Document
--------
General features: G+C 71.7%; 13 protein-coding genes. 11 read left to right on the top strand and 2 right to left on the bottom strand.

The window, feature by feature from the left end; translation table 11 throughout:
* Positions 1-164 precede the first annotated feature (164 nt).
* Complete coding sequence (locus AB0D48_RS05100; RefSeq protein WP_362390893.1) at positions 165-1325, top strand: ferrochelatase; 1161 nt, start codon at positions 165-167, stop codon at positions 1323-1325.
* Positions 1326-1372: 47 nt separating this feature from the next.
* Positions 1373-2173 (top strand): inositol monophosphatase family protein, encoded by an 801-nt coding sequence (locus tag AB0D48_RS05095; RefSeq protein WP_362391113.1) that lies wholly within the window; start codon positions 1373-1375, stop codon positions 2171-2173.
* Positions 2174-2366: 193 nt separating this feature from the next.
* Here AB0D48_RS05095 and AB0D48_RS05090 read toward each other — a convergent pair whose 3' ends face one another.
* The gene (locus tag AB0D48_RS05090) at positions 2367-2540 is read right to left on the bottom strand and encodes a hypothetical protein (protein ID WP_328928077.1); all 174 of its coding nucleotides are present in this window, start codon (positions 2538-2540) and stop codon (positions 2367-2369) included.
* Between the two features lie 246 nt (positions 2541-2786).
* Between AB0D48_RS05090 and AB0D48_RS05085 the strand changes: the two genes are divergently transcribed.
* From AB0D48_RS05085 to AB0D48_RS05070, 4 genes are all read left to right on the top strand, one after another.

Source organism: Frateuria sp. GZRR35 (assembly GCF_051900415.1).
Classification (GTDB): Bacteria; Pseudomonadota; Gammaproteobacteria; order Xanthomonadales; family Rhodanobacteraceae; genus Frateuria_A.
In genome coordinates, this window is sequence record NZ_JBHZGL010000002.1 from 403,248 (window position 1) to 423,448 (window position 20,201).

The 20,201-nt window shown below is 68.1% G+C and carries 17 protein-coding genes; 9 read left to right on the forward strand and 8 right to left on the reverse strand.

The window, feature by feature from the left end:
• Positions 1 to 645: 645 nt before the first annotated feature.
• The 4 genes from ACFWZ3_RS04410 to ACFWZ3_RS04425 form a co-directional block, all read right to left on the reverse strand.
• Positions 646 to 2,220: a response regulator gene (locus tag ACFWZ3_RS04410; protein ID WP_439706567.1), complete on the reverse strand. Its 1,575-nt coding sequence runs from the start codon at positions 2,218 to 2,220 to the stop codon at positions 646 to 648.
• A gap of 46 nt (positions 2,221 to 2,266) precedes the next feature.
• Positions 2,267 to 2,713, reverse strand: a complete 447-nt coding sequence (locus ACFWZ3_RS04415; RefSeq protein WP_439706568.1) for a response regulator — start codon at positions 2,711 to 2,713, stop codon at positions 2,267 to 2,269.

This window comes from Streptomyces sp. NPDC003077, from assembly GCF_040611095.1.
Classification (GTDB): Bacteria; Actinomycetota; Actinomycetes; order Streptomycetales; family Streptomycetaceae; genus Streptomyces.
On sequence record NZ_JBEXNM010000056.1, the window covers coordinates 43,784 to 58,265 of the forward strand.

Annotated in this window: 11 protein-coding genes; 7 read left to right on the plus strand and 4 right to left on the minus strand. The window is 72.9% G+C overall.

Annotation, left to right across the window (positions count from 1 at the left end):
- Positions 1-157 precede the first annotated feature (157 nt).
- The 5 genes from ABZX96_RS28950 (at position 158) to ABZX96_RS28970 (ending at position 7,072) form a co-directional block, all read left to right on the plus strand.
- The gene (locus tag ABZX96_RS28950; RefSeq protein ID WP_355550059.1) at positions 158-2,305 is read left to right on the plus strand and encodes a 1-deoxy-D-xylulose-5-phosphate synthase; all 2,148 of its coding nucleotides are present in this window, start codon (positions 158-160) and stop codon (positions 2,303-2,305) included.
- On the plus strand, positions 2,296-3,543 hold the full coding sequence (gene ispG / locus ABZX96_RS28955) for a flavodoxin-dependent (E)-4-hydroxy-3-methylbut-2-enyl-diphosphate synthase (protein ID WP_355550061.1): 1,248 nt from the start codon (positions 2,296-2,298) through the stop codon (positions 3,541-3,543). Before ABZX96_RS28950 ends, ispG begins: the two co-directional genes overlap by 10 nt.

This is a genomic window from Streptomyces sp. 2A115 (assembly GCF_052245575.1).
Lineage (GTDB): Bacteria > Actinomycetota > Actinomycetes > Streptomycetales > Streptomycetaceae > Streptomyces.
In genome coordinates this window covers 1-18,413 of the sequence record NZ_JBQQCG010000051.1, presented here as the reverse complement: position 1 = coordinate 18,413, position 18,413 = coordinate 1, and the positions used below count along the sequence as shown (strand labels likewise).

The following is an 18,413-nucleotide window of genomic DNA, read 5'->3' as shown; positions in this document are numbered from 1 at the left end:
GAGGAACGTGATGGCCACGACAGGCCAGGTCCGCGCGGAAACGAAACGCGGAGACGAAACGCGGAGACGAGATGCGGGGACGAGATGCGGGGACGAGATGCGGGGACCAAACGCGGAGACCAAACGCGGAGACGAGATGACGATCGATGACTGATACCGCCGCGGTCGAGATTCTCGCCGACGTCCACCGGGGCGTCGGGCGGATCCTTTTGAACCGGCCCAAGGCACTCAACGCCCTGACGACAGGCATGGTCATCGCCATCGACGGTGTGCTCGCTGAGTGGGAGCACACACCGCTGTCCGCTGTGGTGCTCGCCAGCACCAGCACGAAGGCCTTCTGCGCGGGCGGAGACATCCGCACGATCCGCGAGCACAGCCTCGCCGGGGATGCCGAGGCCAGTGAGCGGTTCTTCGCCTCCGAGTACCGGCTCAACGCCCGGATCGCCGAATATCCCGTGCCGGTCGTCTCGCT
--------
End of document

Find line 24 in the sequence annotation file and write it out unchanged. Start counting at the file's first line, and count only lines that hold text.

Classification (GTDB): Bacteria; Actinomycetota; Actinomycetes; order Streptomycetales; family Streptomycetaceae; genus Streptomyces.